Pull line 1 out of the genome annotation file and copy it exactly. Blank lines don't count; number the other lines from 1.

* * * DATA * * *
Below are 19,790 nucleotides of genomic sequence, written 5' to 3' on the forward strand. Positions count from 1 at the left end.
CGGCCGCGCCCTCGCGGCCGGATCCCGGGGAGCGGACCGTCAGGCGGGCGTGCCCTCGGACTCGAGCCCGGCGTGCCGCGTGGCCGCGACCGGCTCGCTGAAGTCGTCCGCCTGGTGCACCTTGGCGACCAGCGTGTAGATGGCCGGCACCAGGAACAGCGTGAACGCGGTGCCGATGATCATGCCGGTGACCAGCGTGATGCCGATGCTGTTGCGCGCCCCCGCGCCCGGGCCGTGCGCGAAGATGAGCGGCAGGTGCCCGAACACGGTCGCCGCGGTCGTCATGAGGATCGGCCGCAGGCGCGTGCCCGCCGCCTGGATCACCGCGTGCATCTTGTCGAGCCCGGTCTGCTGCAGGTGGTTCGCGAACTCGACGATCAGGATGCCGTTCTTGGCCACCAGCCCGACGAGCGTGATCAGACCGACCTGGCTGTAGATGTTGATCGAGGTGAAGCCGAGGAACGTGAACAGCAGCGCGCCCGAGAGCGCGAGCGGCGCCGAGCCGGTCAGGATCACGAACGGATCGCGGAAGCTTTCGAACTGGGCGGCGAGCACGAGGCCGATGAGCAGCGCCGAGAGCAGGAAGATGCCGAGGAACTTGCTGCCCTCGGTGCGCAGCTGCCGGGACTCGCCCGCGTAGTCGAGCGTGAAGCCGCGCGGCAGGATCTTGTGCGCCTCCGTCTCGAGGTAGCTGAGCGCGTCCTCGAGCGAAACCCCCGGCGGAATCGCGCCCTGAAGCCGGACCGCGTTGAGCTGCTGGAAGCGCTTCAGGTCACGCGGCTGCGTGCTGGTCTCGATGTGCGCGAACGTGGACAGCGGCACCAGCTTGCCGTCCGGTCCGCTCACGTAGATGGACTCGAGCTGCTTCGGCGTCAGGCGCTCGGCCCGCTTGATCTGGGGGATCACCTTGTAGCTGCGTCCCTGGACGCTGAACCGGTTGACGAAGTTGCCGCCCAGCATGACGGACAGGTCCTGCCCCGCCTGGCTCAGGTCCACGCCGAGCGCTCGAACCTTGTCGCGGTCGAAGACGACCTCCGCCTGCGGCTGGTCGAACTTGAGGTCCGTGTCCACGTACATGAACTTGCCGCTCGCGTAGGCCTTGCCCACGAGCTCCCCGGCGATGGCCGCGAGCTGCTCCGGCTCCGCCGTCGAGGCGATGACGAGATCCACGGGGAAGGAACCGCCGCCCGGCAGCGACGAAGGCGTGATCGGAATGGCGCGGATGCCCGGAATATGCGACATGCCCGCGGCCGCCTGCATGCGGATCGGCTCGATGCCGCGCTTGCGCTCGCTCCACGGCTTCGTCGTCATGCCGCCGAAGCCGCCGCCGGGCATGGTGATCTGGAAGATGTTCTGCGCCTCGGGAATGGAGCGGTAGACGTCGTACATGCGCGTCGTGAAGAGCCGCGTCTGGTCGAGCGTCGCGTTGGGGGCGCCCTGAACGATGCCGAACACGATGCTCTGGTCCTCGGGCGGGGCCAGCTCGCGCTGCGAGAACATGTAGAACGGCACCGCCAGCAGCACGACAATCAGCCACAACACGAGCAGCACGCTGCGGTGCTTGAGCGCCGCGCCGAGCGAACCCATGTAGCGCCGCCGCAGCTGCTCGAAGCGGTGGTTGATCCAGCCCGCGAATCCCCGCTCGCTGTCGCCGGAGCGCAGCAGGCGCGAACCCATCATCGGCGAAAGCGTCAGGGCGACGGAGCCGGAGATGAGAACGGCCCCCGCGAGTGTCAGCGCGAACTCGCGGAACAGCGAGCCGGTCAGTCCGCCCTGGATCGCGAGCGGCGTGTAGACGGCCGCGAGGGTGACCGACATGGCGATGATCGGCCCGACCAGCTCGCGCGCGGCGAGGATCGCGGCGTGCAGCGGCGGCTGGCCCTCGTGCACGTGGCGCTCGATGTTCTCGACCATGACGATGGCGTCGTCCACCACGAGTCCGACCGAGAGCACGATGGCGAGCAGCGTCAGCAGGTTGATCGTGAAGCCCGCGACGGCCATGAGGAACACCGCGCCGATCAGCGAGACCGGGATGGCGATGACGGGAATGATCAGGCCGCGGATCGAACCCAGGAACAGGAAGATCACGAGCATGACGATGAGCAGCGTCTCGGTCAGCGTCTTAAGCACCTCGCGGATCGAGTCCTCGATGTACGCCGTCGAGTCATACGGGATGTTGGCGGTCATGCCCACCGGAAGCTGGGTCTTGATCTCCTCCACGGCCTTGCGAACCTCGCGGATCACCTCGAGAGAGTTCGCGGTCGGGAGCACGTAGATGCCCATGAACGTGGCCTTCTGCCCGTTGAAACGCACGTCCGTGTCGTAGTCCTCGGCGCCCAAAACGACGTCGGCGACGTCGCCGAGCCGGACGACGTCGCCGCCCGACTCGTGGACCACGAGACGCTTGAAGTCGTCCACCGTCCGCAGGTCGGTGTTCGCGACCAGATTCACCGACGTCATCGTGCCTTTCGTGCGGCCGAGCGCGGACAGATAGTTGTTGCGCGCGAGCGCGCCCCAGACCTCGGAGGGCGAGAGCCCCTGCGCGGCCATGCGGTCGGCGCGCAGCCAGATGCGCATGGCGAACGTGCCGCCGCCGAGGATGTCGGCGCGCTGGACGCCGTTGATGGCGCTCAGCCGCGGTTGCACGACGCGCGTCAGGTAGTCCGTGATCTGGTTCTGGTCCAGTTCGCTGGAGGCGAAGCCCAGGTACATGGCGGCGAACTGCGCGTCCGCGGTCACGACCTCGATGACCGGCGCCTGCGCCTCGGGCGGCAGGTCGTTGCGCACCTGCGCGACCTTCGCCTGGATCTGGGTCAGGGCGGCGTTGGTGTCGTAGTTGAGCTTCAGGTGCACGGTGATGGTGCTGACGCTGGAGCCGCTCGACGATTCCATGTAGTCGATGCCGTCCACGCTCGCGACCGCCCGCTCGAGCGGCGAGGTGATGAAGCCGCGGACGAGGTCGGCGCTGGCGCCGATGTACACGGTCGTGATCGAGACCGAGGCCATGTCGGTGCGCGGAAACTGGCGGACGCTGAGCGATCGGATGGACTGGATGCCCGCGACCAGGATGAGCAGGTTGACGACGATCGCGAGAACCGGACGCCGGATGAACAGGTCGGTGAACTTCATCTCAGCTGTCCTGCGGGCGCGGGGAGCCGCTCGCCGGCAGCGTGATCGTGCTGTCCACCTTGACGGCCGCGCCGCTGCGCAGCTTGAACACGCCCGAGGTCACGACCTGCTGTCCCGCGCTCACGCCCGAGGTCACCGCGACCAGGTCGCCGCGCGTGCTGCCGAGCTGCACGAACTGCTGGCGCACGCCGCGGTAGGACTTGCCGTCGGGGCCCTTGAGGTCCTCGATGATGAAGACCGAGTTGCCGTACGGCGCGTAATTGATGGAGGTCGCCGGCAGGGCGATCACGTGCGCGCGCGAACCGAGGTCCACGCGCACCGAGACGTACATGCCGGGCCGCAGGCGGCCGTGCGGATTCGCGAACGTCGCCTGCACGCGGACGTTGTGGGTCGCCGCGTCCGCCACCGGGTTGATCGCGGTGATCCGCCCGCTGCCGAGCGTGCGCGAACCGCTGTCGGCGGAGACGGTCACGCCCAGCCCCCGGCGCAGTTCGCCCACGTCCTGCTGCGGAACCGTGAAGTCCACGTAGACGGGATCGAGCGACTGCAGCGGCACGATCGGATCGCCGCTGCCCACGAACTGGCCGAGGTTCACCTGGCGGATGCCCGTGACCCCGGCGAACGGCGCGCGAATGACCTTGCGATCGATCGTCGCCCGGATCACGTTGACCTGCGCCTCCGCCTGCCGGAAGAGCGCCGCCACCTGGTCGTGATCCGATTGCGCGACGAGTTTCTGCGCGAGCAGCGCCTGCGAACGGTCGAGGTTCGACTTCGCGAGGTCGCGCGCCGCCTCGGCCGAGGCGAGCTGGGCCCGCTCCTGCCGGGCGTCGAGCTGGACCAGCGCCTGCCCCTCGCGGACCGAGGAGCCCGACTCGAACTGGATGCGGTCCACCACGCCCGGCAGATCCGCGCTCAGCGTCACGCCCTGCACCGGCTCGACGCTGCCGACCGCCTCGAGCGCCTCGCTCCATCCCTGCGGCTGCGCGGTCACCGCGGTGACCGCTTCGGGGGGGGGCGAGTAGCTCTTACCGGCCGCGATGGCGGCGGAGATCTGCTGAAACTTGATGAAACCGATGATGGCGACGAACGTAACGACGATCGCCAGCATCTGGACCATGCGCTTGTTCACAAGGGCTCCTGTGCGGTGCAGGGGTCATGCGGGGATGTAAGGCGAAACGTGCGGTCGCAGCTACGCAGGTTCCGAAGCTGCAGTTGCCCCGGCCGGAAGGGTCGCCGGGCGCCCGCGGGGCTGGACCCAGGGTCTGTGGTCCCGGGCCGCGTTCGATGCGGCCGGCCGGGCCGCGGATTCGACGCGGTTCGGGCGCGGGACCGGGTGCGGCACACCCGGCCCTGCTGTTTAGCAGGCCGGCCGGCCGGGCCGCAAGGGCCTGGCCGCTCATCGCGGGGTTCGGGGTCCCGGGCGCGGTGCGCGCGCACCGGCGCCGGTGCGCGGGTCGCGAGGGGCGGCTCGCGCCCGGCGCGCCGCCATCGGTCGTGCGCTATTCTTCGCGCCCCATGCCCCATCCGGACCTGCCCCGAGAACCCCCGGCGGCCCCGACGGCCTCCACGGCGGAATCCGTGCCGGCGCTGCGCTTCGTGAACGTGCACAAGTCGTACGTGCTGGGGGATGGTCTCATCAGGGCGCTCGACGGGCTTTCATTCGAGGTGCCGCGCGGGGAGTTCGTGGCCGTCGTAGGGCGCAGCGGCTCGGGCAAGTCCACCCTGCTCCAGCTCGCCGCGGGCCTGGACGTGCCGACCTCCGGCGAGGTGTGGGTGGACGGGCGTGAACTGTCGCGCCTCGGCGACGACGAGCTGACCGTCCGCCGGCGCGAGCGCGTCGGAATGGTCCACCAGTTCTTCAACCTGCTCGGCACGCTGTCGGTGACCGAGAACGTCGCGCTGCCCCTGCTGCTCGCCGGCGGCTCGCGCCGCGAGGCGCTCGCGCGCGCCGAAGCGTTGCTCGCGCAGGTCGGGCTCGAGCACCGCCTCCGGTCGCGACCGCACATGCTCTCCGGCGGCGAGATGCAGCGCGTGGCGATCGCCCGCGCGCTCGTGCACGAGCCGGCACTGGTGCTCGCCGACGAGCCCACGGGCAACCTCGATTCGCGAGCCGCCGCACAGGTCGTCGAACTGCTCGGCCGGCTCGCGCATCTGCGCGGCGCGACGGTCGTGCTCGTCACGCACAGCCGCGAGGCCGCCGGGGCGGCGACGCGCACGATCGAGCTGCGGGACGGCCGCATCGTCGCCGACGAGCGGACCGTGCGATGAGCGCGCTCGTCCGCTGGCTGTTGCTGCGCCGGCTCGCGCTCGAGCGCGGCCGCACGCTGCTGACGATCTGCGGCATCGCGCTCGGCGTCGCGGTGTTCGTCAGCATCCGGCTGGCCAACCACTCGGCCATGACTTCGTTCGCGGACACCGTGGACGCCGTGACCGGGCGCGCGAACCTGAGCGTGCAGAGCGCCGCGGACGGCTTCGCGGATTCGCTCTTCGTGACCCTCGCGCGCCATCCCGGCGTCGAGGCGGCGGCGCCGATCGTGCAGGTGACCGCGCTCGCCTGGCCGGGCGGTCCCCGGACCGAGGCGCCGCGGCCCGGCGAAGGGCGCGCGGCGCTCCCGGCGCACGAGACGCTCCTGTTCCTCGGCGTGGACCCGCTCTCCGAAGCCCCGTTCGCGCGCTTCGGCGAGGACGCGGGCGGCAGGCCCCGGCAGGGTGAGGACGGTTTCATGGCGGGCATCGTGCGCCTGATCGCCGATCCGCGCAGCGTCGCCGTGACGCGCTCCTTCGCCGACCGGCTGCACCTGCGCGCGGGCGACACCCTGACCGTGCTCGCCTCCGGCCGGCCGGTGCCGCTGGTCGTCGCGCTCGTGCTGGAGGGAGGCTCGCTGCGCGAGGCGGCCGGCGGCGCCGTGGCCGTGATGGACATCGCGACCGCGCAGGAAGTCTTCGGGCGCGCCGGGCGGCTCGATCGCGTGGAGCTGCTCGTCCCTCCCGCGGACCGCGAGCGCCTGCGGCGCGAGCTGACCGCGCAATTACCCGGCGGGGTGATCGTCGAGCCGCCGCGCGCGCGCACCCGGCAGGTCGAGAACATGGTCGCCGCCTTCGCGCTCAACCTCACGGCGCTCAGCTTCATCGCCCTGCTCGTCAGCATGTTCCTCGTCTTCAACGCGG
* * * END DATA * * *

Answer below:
Below are 19,790 nucleotides of genomic sequence, written 5' to 3' on the forward strand. Positions count from 1 at the left end.